This month we are taking you to a country where not many of you have been: Kyrgyzstan sounds mysterious and unknown to most of us. Please welcome our guest, Mohira, who will guide us through this extraordinary journey of discovery.
Can you introduce yourself please?
My name is Mohira. I am a queer woman living and working in Bishkek, Kyrgyzstan, but I was born in Tajikistan and lived in Uzbekistan for a significant part of my life as well. A social scientist by training, I teach at a local university as my main occupation. Apart from that I also work with a local LGBTQ+ organisation "Labrys" on various educational and research projects. And I am also on the Board of EL*C (recently renamed as EuroCentralAsian Lesbian* Community). It is very important for me to combine my professional life with activism and art.
Sounds impressive. Now please tell us a little bit about Kyrgyzstan. How would you summarize the general situation of the LGBTQ+ community over there?
Kyrgyzstan can be considered the most liberal state in the region when it comes to LGBTQ+ rights. Unlike in neighbouring Uzbekistan, for instance, it is not illegal to be gay, lesbian, bisexual or transgender in Kyrgyzstan. LGBTQ+ organisations like Labrys are officially registered and can work openly. Yet, while we have achieved some gains (with regard to the transgender rights, for instance), LGBTQ+ activists work in the environment of growing homophobia and state-supported misogyny.
This conservative turn is part of a global trend, and local conservative and nationalist forces are connected to their counterparts across the world. Since 2014, for instance, a broad coalition of civil society organisations in Kyrgyzstan have worked to prevent the passing of a homophobic "anti gay propaganda" bill copy-pasted from the Russian equivalent (which in turn was inspired and enabled by Evangelical pastors from the United States, who have also pushed a homophobic bill in Uganda). In this environment many queer people have to live double lives - some gay men and lesbian women even enter into fictitious marriages to placate their relatives. Some lesbians are subjected to corrective rape and forced into marriage. Generally, it is not easy to be a woman in Kyrgyzstan and to be a queer woman is doubly challenging.
What’s the situation in Bishkek, the capital?
Very few lesbians live openly and are publicly out. For many, going away from one's family is the only option of living a more open and fulfilling life. This is in large part due to the economic dependence of women on their kin, whereby one's survival depends on the support from one's familial network. LBQT+ women are not visible, and in the public eye LGBTQ+-issues are framed through the prism of Western LGBTQ+ movement's preoccupation with marriage. One recent example is this year's 8th March (International Women's Day) March in which Labrys and other LGBTQ+ groups participated (as we always do) carrying rainbow flags and other LGBTQ+ symbols. This event was then covered in many local media as Kyrgyzstan's ''First Gay Pride.” Many 'liberals' showed incredulity asking 'But what do the LGBTQ+ have to do with women's issues?' and even some of the local organisations working on women's rights had to be reminded that some women are lesbians, bi, queer and/or trans.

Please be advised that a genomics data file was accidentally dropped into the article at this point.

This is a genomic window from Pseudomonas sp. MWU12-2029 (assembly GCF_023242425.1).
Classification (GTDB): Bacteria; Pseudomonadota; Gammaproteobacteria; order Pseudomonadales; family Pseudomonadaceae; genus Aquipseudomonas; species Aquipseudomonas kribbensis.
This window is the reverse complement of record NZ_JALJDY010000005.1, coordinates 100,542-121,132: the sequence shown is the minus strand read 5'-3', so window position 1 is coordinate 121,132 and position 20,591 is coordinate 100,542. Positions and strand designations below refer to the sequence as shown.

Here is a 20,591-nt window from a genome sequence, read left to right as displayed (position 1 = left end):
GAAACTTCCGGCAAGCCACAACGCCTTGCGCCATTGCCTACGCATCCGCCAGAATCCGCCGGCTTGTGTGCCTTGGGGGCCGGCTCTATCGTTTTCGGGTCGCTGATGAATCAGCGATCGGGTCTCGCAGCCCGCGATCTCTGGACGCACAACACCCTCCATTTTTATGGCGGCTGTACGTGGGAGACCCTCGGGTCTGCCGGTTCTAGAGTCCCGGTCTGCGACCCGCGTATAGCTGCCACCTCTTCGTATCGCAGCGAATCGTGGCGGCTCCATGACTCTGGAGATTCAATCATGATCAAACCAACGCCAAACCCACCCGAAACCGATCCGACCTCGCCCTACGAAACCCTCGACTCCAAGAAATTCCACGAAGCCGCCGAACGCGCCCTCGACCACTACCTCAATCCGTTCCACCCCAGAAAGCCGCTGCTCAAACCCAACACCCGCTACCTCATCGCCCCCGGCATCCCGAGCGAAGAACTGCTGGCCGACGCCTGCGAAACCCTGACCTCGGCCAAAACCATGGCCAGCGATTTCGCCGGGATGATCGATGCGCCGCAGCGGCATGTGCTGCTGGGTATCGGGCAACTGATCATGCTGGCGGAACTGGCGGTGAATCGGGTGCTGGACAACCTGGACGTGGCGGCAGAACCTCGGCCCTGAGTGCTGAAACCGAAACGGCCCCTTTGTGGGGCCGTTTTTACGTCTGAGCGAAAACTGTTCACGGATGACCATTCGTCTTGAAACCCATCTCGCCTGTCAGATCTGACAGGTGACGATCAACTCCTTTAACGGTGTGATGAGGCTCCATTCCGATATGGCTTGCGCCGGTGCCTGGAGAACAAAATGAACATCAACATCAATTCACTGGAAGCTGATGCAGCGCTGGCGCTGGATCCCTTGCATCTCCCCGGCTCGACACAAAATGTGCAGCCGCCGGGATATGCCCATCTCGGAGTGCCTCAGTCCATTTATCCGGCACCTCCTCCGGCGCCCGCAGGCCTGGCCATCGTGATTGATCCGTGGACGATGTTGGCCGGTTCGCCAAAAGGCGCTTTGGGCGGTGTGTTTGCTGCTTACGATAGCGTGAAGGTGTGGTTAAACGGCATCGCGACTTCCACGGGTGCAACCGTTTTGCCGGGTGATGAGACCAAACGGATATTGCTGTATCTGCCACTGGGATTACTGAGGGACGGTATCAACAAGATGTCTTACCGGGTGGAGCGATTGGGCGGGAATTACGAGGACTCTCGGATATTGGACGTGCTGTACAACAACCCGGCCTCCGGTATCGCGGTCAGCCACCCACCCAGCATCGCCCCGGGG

Can you say a couple of words about lesbian* social life in Bishkek?
Bishkek's only surviving LGBTQ+ bar is owned by a lesbian couple, who see this not as much as a business but as a form of activism. There are a few other places in town that are either owned by LGBTQ+ people or are considered friendly. There are no Prides, but our community is creative and vibrant and we organise numerous cultural and activist events in various spaces across the city, in our community centres, in our flats and as outings in the nature. There are no exclusive lesbian* spaces though - something that we should work on, perhaps.
Finally, it is a major goal for qLit to help increase visibility in the Hungarian LGBTQ+ community, so can you contribute by sharing a memorable coming out stories of yours?
Recently I was invited to speak at an event on LBQ women's leadership in Bishkek, and as I was preparing to open the event I realised that none of the other speakers openly identified as a lesbian* (in fact, a few of them deemed it necessary to 'come out' as straight after my speech). So I did a double coming out - as a lesbian and as a communist; I am not sure which shocked people more.
Also, a few years ago I wrote an article criticising the concept of 'coming out' as the necessary rite of passage for queer people, because of its cis-hetero-normative nature. Instead, I offered to pronounce an International Coming-In Day, whereby queer people invite the 'straights' to come and join us in our wondrous world, to experiment with their sexuality, to have fun with their gender!